Cobra is mainly associated with colorful, expressive-spontaneous painting that has had an influence for a long time. CoBrA has a few distinct characteristics. The paintings always consist of cheerful and bright colours. Usually the colors are unmixed. This makes the paintings stand out. The aim of the artists is to create a humorous and cheerful whole.
The painting style of the Cobra can be roughly divided into two parts. Either they made an image with clear lines so that the figures could be clearly seen, or the lines are unclear and very confused. By creating a muddled, abstract image, each individual sees something different in the work.
Cobra art; 'People, Birds and Sun 1954 Karel Appel'
The artists were often inspired by folk art, myths, nature and children's drawings. The works of art often consist of masks, fantasy figures and animals. The artists often start painting without really knowing what the end result would look like
For many CoBrA supporters, Juan Miró was also a great example. Because of his playful way of drawing, he created a childlike and cheerful effect. Cobra art in the Netherlands
The Cobra artists painted directly and spontaneously. Like children, they wanted to work without a preconceived plan and with a lot of imagination and color. They rebelled against the rules of the art academy and strived for a casual art. They also tried out all kinds of materials. The experiment came first. The Danish Cobra artists were already experimenting well before the war.
Cobra in the Netherlands
On July 16, 1948, Constant, together with Karel Appel and Corneille, among others, founded the 'Nederlandse Experimentele Groep', which became the Cobra group on November 8, 1948. The Dutch members, Karel Appel, Corneille and Constant, would subsequently determine the face of post-war Dutch painting for several decades. Together with Constant, Anton Rooskens, Eugène Brands, Theo Wolvecamp and Jan Nieuwenhuis, they founded the Experimental Group in July 1948.
The point of reference would henceforth be the reference point, not tradition, but man in his most pure and original form, without the ballast of the cultural past. All forms of non-figurative experiment were possible. Young Dutch poets, including Lucebert, joined. The director of the Stedelijk Museum, Willem Sandberg, was their major promoter.
Cobra artists enter the Stedelijk Museum in Amsterdam
Appel and Corneille both searched for a new formal language, independent of pre-war artistic conventions and traditions. In 1947 they spent some time in Paris. Appel got to know Jean Dubuffet's Art Brut there, as well as the paintings of the mentally ill that he saw at an exhibition in the St. Anne asylum. The spontaneity and primal power that spoke of this work gave him inspiration. Shortly afterwards, the first human-animal creatures with large heads and questioning eyes appeared in his work, which made the Cobra language so recognizable.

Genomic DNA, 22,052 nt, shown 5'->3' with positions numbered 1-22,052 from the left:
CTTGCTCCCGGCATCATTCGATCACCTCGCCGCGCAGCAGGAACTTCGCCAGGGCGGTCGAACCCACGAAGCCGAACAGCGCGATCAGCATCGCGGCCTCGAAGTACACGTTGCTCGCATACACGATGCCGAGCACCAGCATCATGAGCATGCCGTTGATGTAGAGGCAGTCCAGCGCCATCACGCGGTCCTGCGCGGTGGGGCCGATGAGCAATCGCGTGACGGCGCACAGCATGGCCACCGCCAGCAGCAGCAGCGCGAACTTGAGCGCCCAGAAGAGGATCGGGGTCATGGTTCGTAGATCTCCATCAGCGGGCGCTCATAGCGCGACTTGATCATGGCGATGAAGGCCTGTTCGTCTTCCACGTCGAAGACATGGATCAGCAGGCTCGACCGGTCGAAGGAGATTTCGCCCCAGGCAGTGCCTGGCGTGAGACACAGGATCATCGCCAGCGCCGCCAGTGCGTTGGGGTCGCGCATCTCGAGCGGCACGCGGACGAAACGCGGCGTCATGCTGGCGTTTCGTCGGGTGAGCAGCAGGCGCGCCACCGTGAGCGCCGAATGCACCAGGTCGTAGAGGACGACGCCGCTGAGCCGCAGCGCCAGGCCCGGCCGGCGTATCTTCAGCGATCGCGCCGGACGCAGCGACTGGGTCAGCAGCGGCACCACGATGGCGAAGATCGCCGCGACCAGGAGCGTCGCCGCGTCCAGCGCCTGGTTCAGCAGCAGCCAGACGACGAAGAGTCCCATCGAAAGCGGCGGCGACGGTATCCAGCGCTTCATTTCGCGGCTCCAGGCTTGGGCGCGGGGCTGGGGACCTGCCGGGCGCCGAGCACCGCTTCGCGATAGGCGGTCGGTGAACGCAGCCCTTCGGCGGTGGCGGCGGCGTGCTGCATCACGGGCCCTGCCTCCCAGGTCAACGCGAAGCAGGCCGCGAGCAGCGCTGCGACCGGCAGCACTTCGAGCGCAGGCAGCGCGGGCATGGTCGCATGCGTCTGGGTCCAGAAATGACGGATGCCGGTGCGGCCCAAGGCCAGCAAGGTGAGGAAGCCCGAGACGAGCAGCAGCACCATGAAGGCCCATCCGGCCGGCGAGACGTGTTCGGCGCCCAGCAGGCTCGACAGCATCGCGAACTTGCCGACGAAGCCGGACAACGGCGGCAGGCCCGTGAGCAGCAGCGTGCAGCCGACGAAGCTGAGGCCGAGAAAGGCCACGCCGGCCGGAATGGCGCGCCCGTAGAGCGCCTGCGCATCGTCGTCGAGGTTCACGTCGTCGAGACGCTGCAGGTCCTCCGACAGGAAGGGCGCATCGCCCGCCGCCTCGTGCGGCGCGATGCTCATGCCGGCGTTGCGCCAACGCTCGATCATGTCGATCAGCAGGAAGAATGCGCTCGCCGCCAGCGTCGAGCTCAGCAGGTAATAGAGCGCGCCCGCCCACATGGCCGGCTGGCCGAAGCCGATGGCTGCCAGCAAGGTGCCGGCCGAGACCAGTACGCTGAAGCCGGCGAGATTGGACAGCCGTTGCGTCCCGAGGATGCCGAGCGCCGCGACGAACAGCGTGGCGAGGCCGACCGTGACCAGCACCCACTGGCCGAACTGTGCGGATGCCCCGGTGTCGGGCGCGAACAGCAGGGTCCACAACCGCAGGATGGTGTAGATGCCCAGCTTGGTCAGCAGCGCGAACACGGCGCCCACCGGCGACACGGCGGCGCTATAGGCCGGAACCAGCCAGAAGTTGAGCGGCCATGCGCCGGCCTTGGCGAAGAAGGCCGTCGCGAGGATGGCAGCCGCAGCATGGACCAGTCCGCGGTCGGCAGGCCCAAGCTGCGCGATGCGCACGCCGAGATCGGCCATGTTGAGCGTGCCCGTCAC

Cobra artist Karel Appel in his studio
Constant was the man of international contacts. In 1946 he had met the Danish experimental artist Asger Jorn in Paris, under whose influence he started painting fantasy animals and mythical creatures. Jorn had contacts with Belgian avant-garde painters, including Christian Dotremont. In November 1948 Constant, Appel and Corneille traveled to a conference in Paris with experimental Belgians, Danes, French and Czechs. The aim was to discuss the situation of the avant-garde in these countries. In the following years there was a feverish collaboration, with the international CoBrA exhibition in Amsterdam's Stedelijk Museum being the first clear manifesto in 1949. Growing disagreements over matters of principle caused the group to disband in November 1951.
Cobra art; Cash Nieuwenhuis, Fauna, 1949
Only in the early sixties of the twentieth century, when some former Cobra members began to profile themselves internationally, only occasionally using the term Cobra, did the movement as such become more widely known without people now knowing exactly what it entailed. Its history has since been dug up from the most recent past.
Well known Cobra Artists
Here is a summary of the most important Cobra artists from the different countries. From Denmark came: Asger Jorn, Egill Jacobsen, Carl-Henning Pedersen, Henry Heerup, Else Alfelt, Ejler Bille and Mogens Balle. Karel Appel, Constant, Corneille, Eugène Brands, Anton Rooskens, Theo Wolvecamp, Jan Nieuwenhuys, Lucebert and Jan G. Elburg came from the Netherlands.
From Belgium came, among others: Christian Dotremont, Pierre Alechinsky and Reinhoud d'Haese. From other European countries came, among others: Jacques Doucet (France), Jean Michel Atlan (Algeria), K.O. Götz (Germany), William Gear and Stephen Gilbert (Scotland), Shinkichi Tajiri (America, Netherlands)